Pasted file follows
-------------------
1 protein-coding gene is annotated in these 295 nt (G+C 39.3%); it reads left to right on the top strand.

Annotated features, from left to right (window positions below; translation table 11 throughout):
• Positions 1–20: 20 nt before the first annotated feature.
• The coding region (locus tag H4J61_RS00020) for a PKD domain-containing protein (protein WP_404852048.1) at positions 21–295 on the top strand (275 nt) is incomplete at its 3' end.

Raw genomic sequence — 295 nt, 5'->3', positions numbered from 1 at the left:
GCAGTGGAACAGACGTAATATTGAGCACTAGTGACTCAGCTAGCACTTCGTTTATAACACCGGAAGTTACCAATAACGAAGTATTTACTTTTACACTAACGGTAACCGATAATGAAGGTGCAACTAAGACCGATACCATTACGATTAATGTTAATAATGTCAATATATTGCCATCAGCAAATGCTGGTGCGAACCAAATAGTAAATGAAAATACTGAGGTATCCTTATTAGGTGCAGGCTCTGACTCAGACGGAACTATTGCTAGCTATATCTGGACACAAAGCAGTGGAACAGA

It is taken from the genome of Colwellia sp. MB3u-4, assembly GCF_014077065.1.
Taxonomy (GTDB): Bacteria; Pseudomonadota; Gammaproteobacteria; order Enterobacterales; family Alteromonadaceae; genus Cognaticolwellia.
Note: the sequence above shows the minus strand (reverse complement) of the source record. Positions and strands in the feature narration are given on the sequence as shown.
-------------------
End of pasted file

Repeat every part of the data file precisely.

1 protein-coding gene is annotated in these 295 nt (G+C 39.3%); it reads left to right on the top strand.

Annotated features, from left to right (window positions below; translation table 11 throughout):
• Positions 1–20: 20 nt before the first annotated feature.
• The coding region (locus tag H4J61_RS00020) for a PKD domain-containing protein (protein WP_404852048.1) at positions 21–295 on the top strand (275 nt) is incomplete at its 3' end.

Raw genomic sequence — 295 nt, 5'->3', positions numbered from 1 at the left:
GCAGTGGAACAGACGTAATATTGAGCACTAGTGACTCAGCTAGCACTTCGTTTATAACACCGGAAGTTACCAATAACGAAGTATTTACTTTTACACTAACGGTAACCGATAATGAAGGTGCAACTAAGACCGATACCATTACGATTAATGTTAATAATGTCAATATATTGCCATCAGCAAATGCTGGTGCGAACCAAATAGTAAATGAAAATACTGAGGTATCCTTATTAGGTGCAGGCTCTGACTCAGACGGAACTATTGCTAGCTATATCTGGACACAAAGCAGTGGAACAGA

It is taken from the genome of Colwellia sp. MB3u-4, assembly GCF_014077065.1.
Taxonomy (GTDB): Bacteria; Pseudomonadota; Gammaproteobacteria; order Enterobacterales; family Alteromonadaceae; genus Cognaticolwellia.
Note: the sequence above shows the minus strand (reverse complement) of the source record. Positions and strands in the feature narration are given on the sequence as shown.